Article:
I am currently reading Creativity, Inc. by Ed Catmull, the president of Pixar Animation and Disney Animation. So interesting.
He always wanted to make the first animated movie. And although he loved drawing as a young person, there weren’t really any courses he could take in that field so he took physics. He went on to help create the first computer animation applications and one day he was summoned to an interview with a guy who was interested in special effects named George Lucas. This was post the first Star Wars so it was a big deal. The first question Lucas asked Catmull was who else he should be interviewing for this job. And without hesitation Catmull rhymed off a list of others who were also leaders in the field.
Catmull got the job. And later found out that all the people he had mentioned had already been interviewed and were asked the same question. And not one of them had named another candidate.
The confidence it took to name other competitors when this might have been his dream job is completely amazing. Catmull went on to help create Toy Story so it all worked out in the end. But he always believed that for progress to happen you need the best minds at the table. And those minds aren’t necessarily the people with the highest titles. Everyone should be able to speak up and give their opinion. This is how the road to excellence is paved.
Even when his company was first breaking ground in computer animation, they always shared what they found in research journals so that everyone in the race could learn from each other. Because progress comes from working together.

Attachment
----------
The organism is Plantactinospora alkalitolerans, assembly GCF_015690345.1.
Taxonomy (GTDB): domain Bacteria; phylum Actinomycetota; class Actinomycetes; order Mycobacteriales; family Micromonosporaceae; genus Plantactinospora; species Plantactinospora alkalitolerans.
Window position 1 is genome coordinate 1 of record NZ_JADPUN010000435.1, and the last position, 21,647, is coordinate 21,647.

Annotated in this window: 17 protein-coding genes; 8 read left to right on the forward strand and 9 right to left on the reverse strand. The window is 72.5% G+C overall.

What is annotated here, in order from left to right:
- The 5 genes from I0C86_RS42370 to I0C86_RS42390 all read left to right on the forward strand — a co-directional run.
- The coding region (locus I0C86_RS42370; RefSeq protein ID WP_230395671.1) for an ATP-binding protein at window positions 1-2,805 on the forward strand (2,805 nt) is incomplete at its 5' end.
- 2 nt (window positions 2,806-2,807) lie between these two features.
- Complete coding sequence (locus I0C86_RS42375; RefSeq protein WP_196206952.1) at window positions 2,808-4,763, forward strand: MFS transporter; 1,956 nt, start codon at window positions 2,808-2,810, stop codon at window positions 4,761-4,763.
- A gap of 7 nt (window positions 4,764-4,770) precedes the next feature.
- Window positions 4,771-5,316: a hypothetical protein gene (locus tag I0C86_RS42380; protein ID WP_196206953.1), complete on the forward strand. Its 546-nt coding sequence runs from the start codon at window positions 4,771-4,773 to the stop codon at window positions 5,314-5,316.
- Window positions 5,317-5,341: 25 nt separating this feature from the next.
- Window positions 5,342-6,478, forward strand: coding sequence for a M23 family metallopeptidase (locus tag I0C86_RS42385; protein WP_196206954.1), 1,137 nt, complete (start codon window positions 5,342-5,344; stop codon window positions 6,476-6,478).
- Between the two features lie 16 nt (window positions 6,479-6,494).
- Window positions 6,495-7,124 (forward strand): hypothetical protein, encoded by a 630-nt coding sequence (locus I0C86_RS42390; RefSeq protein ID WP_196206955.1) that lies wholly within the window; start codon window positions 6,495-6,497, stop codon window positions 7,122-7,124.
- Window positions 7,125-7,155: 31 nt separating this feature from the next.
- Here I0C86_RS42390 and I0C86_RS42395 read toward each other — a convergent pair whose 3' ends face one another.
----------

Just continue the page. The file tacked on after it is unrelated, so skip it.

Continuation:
Catmull said many epic things including…
“Failure isn’t a necessary evil. In fact, it isn’t evil at all. It is a necessary consequence of doing something new.”
“If you aren’t experiencing failure, then you are making a far worse mistake: You are being driven by the desire to avoid it.”
“When it comes to creative inspiration, job titles and hierarchy are meaningless.”
“For many people, changing course is also a sign of weakness, tantamount to admitting that you don’t know what you are doing. This strikes me as particularly bizarre—personally, I think the person who can’t change his or her mind is dangerous. Steve Jobs was known for changing his mind instantly in the light of new facts, and I don’t know anyone who thought he was weak.”
“You don’t have to ask permission to take responsibility.”
“You’ll never stumble upon the unexpected if you stick only to the familiar.”
“By ignoring my fear, I learned that the fear was groundless. Over the years, I have met people who took what seemed the safer path and were the lesser for it…I had taken a risk, and that risk yielded that greatest reward…Always take a chance on better, even if it seems threatening.”
Here’s to taking risks, being creative, believing anything is possible, and inventing the future of your dreams. To infinity and beyond.